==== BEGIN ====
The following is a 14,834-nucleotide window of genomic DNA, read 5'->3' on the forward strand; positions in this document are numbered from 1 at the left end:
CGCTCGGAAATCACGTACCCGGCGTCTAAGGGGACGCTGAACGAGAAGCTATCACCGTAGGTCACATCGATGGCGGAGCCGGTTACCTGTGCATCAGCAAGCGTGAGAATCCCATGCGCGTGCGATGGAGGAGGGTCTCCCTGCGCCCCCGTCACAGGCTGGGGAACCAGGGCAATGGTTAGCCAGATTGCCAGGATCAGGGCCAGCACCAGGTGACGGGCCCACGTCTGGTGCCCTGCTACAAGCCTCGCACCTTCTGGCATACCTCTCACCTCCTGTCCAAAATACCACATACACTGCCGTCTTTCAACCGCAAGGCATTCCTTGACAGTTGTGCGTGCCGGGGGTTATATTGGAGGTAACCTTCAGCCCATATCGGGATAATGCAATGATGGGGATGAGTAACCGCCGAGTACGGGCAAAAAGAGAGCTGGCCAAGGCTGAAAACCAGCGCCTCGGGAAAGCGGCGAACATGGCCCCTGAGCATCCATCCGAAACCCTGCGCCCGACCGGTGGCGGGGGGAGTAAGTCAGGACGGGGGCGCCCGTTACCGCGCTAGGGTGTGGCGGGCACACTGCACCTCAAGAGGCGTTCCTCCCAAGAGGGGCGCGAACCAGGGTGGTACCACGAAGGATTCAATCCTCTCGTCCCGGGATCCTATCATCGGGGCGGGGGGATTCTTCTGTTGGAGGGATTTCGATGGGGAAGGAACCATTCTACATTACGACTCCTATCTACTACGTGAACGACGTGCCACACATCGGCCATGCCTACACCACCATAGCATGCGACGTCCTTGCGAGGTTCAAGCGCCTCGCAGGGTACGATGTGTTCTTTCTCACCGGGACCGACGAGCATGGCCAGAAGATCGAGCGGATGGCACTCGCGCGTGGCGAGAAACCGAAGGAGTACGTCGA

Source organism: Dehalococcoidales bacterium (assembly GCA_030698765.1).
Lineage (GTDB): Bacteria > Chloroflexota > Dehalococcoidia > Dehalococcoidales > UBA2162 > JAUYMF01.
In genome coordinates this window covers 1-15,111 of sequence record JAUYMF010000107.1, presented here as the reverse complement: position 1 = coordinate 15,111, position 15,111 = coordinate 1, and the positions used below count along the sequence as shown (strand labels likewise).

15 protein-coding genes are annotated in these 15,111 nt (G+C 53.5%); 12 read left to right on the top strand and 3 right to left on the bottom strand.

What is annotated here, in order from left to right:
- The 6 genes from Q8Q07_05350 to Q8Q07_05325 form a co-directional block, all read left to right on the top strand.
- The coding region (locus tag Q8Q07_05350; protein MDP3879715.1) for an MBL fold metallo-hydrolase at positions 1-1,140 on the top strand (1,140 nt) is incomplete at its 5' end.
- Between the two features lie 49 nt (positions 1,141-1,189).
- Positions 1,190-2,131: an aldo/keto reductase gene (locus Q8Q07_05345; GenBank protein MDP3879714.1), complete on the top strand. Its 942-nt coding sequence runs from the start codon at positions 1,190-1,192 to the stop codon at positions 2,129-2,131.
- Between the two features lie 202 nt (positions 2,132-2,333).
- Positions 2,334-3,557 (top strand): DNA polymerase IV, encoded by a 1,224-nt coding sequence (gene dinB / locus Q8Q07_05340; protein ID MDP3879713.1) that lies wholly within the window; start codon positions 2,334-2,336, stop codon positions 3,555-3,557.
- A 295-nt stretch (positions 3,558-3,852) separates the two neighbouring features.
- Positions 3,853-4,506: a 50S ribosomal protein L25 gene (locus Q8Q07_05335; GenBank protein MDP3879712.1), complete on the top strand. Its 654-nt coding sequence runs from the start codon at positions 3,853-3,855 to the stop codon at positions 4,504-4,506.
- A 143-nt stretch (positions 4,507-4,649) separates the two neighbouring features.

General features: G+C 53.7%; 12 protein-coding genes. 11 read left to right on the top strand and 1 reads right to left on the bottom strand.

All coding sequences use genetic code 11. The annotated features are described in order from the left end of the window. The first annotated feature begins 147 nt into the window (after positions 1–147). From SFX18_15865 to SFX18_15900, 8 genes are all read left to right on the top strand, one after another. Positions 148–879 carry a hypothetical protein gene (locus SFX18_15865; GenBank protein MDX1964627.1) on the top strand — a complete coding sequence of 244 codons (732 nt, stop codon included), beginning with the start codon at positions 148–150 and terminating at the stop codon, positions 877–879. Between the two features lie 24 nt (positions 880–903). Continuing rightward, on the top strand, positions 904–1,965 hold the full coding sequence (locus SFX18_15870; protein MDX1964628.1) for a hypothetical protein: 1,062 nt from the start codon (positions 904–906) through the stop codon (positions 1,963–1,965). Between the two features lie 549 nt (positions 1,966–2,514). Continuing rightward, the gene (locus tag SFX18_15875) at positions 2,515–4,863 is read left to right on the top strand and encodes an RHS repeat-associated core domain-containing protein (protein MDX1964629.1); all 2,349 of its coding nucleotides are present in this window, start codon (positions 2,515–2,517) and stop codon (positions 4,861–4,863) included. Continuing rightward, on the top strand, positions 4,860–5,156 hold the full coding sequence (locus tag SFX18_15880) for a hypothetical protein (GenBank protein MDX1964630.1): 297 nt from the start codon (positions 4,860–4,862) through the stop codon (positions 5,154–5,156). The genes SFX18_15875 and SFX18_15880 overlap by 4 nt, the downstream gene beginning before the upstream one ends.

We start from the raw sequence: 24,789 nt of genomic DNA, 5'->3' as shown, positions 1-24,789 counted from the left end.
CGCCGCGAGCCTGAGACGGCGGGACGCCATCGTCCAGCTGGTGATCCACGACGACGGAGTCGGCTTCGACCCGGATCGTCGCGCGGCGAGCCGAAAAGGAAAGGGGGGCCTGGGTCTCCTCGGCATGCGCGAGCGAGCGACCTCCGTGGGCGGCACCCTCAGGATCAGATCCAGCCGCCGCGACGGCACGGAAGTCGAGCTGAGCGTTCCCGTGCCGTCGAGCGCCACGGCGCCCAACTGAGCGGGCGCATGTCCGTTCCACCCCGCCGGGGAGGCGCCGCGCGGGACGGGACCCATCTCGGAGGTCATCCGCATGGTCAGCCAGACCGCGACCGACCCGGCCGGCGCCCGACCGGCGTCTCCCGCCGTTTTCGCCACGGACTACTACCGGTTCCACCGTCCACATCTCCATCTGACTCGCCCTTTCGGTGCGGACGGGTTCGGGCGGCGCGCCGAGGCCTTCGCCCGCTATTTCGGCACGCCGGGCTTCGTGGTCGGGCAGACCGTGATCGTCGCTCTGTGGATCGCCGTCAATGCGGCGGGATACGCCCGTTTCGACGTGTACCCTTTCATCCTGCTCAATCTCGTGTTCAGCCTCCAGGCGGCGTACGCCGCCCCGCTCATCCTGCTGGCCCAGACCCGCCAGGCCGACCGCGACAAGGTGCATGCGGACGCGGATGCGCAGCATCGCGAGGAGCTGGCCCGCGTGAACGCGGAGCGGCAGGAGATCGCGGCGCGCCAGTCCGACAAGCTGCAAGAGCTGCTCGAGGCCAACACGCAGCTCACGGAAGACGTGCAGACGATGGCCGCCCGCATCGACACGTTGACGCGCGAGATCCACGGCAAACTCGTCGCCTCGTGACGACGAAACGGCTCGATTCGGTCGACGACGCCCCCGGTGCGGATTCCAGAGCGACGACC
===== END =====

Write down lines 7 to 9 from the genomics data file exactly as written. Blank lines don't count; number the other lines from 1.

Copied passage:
What is annotated here, in order from left to right:
- The 6 genes from Q8Q07_05350 to Q8Q07_05325 form a co-directional block, all read left to right on the top strand.
- The coding region (locus tag Q8Q07_05350; protein MDP3879715.1) for an MBL fold metallo-hydrolase at positions 1-1,140 on the top strand (1,140 nt) is incomplete at its 5' end.